Pentagon criticizes Turkey over claims of country being ‘a major facilitation hub for ISIS militants’
A new report to Congress by the Office of the Inspector General at the U.S. Department of Defense has criticised Turkey over being a “major facilitation hub” for ISIS militants even as the country simultaneously engages in “counter-ISIS activities.” The report also pointed to allegations of human rights abuses by Turkish-backed “hardline Islamist militias” in northern Syria.
A state which very reluctantly offers its visa only after receiving allegiance to the centralism of Turkey and to the leadership of the Turk following a thorough body search to the ideas that arrive to its custom gates, demands the exact opposite when it turns toward the Kurd: A rootless and nationless global muslim brotherhood.” This […]
It is difficult to estimate how the U.S.’s Syria policy will look after the U.S. presidential elections, but, for the moment, oil is a factor that extends the stay of U.S. troops. Despite Trump's back-and-forth positions, the Kurds are the most important base for this framework.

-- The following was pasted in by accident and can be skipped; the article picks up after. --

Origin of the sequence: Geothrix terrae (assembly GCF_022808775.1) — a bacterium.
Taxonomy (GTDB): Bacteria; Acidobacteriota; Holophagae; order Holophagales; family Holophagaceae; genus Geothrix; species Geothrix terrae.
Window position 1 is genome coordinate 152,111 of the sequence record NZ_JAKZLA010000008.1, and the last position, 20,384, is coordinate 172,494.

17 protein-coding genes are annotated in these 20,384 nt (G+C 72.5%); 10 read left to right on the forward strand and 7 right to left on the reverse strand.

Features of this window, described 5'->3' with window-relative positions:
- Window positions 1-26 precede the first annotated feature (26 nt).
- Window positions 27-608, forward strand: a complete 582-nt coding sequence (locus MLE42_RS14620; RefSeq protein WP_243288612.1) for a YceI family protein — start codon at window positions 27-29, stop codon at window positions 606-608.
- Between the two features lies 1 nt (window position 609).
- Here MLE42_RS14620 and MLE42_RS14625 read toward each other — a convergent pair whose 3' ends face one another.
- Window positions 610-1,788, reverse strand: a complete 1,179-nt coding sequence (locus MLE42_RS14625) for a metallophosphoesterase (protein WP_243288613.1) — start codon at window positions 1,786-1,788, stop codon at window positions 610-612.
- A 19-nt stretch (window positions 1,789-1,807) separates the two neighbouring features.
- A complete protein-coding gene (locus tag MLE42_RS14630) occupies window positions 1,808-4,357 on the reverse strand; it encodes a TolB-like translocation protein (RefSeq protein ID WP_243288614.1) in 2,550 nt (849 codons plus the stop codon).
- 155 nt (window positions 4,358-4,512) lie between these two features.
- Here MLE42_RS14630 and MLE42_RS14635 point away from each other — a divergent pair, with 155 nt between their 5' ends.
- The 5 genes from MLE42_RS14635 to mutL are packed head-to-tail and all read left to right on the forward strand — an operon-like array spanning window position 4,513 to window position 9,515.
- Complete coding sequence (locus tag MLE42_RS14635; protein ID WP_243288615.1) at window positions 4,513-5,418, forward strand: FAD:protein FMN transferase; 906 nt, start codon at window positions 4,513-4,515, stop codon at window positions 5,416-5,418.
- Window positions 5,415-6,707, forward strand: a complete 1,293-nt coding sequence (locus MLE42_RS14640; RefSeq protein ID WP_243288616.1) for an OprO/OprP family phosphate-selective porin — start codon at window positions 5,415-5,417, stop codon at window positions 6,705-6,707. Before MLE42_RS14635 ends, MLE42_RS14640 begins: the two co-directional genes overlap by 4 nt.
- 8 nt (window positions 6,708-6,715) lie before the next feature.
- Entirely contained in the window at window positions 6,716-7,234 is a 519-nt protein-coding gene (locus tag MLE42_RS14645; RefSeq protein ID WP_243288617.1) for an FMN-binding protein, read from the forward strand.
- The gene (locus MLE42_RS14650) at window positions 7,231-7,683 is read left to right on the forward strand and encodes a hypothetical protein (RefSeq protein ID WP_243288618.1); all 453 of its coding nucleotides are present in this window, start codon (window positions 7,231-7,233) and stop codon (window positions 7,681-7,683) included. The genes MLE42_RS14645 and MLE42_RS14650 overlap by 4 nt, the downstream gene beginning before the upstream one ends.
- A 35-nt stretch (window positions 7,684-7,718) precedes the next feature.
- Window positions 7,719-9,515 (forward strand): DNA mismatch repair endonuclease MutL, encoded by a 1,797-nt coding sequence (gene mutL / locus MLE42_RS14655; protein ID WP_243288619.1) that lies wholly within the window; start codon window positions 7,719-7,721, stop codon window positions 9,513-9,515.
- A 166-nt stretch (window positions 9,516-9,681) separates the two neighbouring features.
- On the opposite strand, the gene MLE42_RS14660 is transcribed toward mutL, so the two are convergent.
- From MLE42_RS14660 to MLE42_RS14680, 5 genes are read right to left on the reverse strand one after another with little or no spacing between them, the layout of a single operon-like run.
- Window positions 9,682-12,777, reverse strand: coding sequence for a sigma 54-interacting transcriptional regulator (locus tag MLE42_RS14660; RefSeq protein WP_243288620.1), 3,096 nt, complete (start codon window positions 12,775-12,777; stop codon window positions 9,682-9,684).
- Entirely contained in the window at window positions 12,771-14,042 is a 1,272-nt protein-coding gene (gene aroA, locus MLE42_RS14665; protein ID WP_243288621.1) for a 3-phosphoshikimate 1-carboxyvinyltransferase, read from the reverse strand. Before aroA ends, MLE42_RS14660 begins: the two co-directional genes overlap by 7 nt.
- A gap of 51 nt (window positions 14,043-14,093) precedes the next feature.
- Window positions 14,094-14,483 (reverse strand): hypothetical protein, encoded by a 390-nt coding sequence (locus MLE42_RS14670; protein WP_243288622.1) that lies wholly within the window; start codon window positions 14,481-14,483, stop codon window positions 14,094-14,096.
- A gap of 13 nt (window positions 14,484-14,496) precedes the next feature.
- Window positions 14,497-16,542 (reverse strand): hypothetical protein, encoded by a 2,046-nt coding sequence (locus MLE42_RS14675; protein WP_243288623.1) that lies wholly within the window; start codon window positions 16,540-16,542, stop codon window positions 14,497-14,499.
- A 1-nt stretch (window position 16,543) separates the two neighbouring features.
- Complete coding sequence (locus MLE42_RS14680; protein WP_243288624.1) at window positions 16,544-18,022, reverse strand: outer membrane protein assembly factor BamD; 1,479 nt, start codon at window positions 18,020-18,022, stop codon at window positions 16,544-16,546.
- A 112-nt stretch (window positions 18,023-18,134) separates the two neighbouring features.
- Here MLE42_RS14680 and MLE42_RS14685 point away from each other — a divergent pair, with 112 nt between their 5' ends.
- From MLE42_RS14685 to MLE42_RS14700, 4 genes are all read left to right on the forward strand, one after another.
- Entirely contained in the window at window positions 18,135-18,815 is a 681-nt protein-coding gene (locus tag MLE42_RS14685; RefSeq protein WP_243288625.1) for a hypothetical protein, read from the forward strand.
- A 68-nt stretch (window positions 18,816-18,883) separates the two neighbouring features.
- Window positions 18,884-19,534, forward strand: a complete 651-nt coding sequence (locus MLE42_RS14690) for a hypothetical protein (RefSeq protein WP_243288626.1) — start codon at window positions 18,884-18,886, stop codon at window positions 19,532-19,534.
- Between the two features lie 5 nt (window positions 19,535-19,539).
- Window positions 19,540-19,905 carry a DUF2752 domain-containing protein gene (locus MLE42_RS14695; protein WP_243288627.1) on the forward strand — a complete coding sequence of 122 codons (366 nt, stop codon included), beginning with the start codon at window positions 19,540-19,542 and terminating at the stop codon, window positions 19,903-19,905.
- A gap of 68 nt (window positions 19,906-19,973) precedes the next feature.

An American oil company has signed a deal with the Syrian Democratic Forces (SDF) to develop and modernize existing oil fields in northeastern Syria, Al-Monitor reported on July 30. The deal was made “with the acknowledgement and encouragement of the White House," sources told Al-Monitor.
Russia boosted spending to form a force consisting of Arabs in northern Syria in a bid to counter U.S. influence in the region, Cıburi tribe sheikh Fewaz Zobea told Rudaw, adding that Moscow is trying to pull youth from Arab tribes to its side by arming them and paying their salaries in dollars.
While the ENKS and the PYD agree on certain topics, a deep gap remains between the two groups. And the American and French pressure will do little to close that gap. Moreover, Barzani’s ties with Turkey limit his capabilities. Given the KDP and the PKK were fighting each other in the Qandil mountains, how could the two movements unite on the Syrian front?